Fireball Island

Universal produced Backdraft, a surprise given the Disney-esque tragedy of the intro. It’s near camp. A small child looks on, star-eyed, as his father enters a burning building. The father’s wink gives the inevitable away – a fireball erupts, engulfing dad as the kid stands helpless, in total shock. Tragic, were the sequence not so overdone as to fall toward dark comedy.

Worse, Backdraft’s intro isn’t needed. Details of the event filter into the story of two brothers, dueling over their masculinity and toughness like two bar brawlers. In this case, the fight extends into a series of visually arresting fires. Action is Backdraft’s heart.

Obviously this is a firefighter drama, but one built on wartime cinema’s bones. That’s not by accident. Bonds when fighting war crossover into the camaraderie of the fire house. Where post-Vietnam cinema ran through the ‘80s, Backdraft came late with a theme of abandonment during an unwinnable fight against fire, made worse by Chicago’s political shackles.

Backdraft leans on an entirely male cast. Jennifer Jason Leigh makes perfunctory appearances, in the script solely to romance William Baldwin. Inside the firehouse, blustery personalities clash, Baldwin calm and measured, his on-screen older brother Kurt Russell hot-headed and adrenaline seeking. Baldwin is portrayed as the lesser, limited in testosterone and forced to prove himself as a rookie. This isn’t about fire – Backdraft is concerned about gusto, measuring heroics by way of virility.

the most vibrant firefighting scenes in this small genre

In that, Backdraft doesn’t separate from mainstream cinema of its day. Russell plays a role typical of Stallone’s action fare, pure ‘80s by way of his defiant isolation. He’s so manly, he’s divorced and hardly sees his son. Russell lives on a boat, drinks booze, and runs Edwin Starr’s protest anthem “War” from an 8-track; he’s too cool for cassettes.

All this happens between the highlights, with seemingly uncontrolled fireballs raging toward stuntmen. It’s impressive material; in raw technical prowess, the most vibrant firefighting scenes in this small genre. Knowing Backdraft came about in the pre-digital era adds authenticity, with masterful choreography refusing to lessen danger.

While at times artificially elevated, those scenes don’t work without established brotherhood. That’s where the opening scene goes wrong. Backdraft self-corrects, and even if it’s blustery, chest-thumping machismo (plus a near final line from Russell so sappy and hokey as to blow the whole thing), the allusions to combat make sense. Brutish and alpha male, but genuine when depicting the incalculable courage of those willing to run toward crisis.


Universal treats Backdraft well on this 4K disc debut. The generous 4K scan reveals Chicago with startling detail. Baldwin pulls in to a parking spot under an elevated train track, with brick and steel structures visible into the furthest point. Likewise, dirt, soot, and sweat collect on faces, pulling out texture without fault. With strong bitrates, grain resolves without issue, a feat when faced with smoke/haze. That’s rare.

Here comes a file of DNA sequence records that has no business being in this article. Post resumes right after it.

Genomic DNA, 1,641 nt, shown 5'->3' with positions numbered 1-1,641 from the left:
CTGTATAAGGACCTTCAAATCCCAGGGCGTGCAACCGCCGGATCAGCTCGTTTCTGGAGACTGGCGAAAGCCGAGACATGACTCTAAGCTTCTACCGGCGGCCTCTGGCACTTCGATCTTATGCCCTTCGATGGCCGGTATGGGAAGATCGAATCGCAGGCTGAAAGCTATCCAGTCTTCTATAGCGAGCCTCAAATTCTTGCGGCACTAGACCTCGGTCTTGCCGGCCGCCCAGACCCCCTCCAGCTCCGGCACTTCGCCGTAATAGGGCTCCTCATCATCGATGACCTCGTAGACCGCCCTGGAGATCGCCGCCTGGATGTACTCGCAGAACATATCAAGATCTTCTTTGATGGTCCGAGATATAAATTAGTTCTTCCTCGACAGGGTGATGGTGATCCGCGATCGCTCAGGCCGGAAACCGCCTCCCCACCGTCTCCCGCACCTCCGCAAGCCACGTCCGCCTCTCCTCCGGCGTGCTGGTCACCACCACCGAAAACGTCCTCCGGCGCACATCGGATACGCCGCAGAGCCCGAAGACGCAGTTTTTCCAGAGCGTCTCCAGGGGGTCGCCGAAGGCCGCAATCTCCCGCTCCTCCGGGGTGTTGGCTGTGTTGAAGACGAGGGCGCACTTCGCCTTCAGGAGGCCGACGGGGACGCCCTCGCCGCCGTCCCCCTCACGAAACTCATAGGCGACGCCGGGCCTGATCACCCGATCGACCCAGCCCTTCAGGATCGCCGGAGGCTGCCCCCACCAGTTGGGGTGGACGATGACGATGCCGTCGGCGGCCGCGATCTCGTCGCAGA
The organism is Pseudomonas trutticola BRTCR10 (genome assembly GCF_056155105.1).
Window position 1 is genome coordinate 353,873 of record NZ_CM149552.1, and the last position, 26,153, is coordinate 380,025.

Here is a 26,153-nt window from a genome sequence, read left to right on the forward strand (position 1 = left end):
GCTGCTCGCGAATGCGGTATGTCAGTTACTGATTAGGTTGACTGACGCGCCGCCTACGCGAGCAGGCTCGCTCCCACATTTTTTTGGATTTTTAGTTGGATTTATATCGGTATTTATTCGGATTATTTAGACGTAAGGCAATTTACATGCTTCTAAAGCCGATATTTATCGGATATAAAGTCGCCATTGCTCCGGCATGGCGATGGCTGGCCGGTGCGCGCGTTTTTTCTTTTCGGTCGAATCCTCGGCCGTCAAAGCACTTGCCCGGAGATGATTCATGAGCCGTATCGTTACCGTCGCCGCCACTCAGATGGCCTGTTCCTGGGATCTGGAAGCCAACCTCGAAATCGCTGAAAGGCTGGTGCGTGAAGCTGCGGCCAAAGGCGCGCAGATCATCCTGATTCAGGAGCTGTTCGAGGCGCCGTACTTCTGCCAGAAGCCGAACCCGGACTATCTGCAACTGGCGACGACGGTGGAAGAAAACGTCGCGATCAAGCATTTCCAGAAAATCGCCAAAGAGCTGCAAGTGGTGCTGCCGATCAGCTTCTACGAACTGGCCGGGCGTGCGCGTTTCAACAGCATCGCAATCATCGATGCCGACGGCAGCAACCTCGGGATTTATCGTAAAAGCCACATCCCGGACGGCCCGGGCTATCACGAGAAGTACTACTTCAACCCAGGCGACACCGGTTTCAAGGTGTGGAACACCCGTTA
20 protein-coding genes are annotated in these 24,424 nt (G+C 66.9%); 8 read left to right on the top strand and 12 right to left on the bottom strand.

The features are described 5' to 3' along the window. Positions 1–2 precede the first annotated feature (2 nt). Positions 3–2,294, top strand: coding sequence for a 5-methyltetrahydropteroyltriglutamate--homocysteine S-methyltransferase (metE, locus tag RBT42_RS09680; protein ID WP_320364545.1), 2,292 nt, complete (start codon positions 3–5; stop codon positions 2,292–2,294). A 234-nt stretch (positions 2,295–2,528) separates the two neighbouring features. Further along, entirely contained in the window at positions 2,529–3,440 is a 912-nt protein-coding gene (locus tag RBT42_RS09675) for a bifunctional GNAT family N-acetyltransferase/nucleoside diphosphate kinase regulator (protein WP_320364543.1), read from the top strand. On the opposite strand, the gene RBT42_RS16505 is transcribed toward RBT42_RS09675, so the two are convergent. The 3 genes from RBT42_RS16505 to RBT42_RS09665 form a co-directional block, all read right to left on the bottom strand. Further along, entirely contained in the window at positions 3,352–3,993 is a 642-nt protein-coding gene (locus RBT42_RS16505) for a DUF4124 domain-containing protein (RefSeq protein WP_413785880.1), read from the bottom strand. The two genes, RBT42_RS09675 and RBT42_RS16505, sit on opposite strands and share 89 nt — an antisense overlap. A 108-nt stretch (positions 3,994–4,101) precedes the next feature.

Added HDR doesn’t jump out at first. A firetruck glistens in the sun, and a light source pops. The fire though – that’s raw HDR at its pinnacle. Brightness and intensity give Backdraft’s action marvelous accentuation. Clashing with the darkened fightfighter gear, shadow detail survives while still creating images flush with depth. Dimensionality blooms.

The same applies for deep color, a nuanced approach that strives for accuracy. But again, fire becomes the home theater star. Oranges strike with beautiful hues. Late, a sunset casts a glow over some scenery, equally vibrant. Fire engine red, precise flesh tones, and Chicago’s general color all stick out.

Backdraft cannot look much better.


A fitting choice for DTS:X with totally natural and pure LFE. It’s rare for a catalog title of this age to produce such organic, tight rumble. Every flare-up comes with unnerving power, and even build-up as air sucks through doorways adds ominous tension.

Positionals act up as well, if not with the splendor of modern mixes, then a nicely managed stereo upmix. Fireballs roar as they pass the screen, sweeping between speakers. Debris crashes down, enveloping if not precise; rear channels don’t stand out in any separate, particular way.

However, there’s not a day of age audible in Backdraft. Dialog matches the clarity of contemporary offerings. That matters. Plus, that makes echoes in the firehouse flawless and enriching to non-action sequences.


The UHD is host to nothing. On Blu-ray, the disc is identical to before. That means a short introduction from director Ron Howard, an interview with Howard and writer Brian Glazer titled Igniting the Story (15:00), a 20-minute casting featurette follows, with a fine look at the stunt work up next (near 15-minutes). Creating the Villain runs 13-minutes, detailing the pyro work. Interviews with real firefighters combine for nine minutes. A massive collection of deleted scenes run 43-minutes, certainly one of the bigger collections of cut material.

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Backdraft isn’t without issue, but tension-driven action looks authentic and themes push the film in line with war cinema.

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The following six screen shots serve as samples for our Patreon-exclusive set of 50 full 4K screen shots grabbed directly from the UHD:

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